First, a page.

If you haven’t seen the commercials for THQ’s uDraw GameTablet for the Nintendo Wii, you can’t have been looking very hard: It seems like the ad campaign for this thing – and the two games created specifically for use with it – just came out of nowhere right along with its mid-November launch.
The tablet itself is about 7 by 9 inches, and the whole thing feels appropriately Wii-chunky. The 5.5-inch stylus is slightly smaller in diameter than your basic magic marker and is attached to the tablet with a foot-long cord. There’s a storage slot in the back, and an inkwell-type holder on top. A Wii remote snugs into a slot on the left which leaves its buttons exposed – however, it does cover up the sensor at the front, so when you’re on the main menu, you either have to push the front of the remote slightly out of its cradle in order to get your pointer onscreen, or you have to use another controller to launch the games. Maybe it’s a nitpick, but this bugs me: Wii remotes tucked into Guitar Hero guitars, for instance, navigate the main menu just fine.
As far as the tablet’s functionality goes, I give it a solid B. Using the stylus is pretty instinctive, but it slides across the tablet surface with so little resistance that at times, the control feels slippery, especially given that the tip of the stylus is in fact a button that you push by applying a little extra pressure to the drawing surface – the equivalent of a mouse-click.
Packaged with the tablet is the uDraw Studio. Even if you haven’t drawn anything on a computer since the days of MacPaint, you’ll find this program familiar territory. The navigation isn’t the most intuitive, but it doesn’t take long to get the hang of drawing and using old friends like the paint bucket and the straight-line tool, along with their descendants on the “Post FX” menu and the rubber stamp tool, for when you just don’t have time to, you know, draw.
I’ve never had the patience to get good at computer art creation-type stuff, so for me, this one’s pretty much “uDoodle-for-a-minute-and-then-get-bored.” My daughter, though, got a kick out of it, from seeing how much detail she could work into the “coloring book” pages to messing around with the different simulated drawing surfaces and media.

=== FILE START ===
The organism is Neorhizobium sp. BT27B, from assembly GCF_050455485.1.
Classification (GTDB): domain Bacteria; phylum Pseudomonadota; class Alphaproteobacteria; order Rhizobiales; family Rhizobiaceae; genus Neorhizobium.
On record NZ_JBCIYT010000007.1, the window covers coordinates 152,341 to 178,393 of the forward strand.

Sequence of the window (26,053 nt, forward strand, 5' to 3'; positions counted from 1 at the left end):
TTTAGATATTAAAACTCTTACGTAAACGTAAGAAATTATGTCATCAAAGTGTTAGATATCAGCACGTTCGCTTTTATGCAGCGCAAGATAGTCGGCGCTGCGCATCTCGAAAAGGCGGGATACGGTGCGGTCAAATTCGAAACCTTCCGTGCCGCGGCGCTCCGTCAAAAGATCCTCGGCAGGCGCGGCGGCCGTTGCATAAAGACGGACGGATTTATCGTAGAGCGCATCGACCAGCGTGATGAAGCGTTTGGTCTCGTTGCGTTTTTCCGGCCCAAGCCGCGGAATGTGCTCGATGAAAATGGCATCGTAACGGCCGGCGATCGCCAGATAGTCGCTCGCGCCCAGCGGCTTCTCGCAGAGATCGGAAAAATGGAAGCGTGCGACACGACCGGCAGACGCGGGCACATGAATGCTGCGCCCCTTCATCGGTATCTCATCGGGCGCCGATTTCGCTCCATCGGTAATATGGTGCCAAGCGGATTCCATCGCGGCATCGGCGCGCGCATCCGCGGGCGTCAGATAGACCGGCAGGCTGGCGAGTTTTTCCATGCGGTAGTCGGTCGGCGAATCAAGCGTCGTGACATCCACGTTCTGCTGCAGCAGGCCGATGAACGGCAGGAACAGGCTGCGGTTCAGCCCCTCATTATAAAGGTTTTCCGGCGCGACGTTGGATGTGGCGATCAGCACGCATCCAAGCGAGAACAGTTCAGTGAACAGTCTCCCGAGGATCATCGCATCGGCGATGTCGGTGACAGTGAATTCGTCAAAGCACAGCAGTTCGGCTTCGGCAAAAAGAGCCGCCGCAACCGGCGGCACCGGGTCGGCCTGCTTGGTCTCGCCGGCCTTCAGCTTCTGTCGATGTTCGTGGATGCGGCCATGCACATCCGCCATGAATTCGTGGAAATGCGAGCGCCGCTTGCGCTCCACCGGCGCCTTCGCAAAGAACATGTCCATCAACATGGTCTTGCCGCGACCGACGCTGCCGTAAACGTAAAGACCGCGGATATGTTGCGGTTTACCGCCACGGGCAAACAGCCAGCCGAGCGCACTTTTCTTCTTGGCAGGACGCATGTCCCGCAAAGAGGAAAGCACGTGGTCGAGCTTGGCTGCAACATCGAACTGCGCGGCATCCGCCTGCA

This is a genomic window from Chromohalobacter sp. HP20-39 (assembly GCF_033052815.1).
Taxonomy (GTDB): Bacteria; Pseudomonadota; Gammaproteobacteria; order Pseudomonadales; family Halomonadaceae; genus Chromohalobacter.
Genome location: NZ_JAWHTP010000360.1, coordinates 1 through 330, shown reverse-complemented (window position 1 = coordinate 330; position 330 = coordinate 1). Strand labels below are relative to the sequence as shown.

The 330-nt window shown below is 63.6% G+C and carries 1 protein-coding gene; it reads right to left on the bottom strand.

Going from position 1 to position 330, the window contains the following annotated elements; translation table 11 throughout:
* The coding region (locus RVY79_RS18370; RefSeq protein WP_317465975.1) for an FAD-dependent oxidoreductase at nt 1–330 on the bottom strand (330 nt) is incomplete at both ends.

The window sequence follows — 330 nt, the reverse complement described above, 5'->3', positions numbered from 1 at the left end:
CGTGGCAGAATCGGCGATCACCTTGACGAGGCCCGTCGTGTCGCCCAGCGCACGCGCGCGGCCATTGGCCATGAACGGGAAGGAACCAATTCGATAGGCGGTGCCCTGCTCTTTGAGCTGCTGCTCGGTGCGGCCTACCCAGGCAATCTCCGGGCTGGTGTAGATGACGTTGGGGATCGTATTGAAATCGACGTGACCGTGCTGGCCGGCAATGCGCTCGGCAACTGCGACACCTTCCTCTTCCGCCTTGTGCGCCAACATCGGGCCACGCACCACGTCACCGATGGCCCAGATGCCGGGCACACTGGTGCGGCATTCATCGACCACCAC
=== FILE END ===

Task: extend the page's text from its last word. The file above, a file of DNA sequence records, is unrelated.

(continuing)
And while uDraw Studio does let you save your pictures in a gallery and offers the option of saving JPG or PNG versions on an SD card if you want to transfer them to your computer, I think it’s a bit of a fail that importing images from that SD card isn’t an option. I’d love to be able to scan photos and put them into the Studio for some goofy family-time fun, in much the same way that the Wii’s photo channel lets you mess with imported pictures.
THQ’s first two games designed for use with the uDraw tablet are Pictionary and Dood’s Big Adventure.
The former is an obvious choice, and my family took to this incarnation of the sketch-and-guess game from the start.
In standard Pictionary mode, the game plays much the same as its pencil-and-paper counterpart, albeit with a game show-style announcer offering prompts and the occasional commentary, while the team’s marker pieces and the game board take detailed animated form in a three-dimensional arena. And the pixelated edition does boast an edge for sketchers in the form of shortcuts like straight-line drawing, instant shape creation, the “minus” button for a quick all-erase, and paint buckets for quick coloring. One drawback is that there’s no head-to-head sketching because the game only accommodates one tablet – the “All Play” squares simply mean both teams guess at the same drawing. This also means you’ll have to come up with a house rule on ties, since, should both teams holler out the solution simultaneously, you’re stuck having to either pick one as the correct guesser, or choose “no correct guess,” which is as good as a win for the non-drawing side.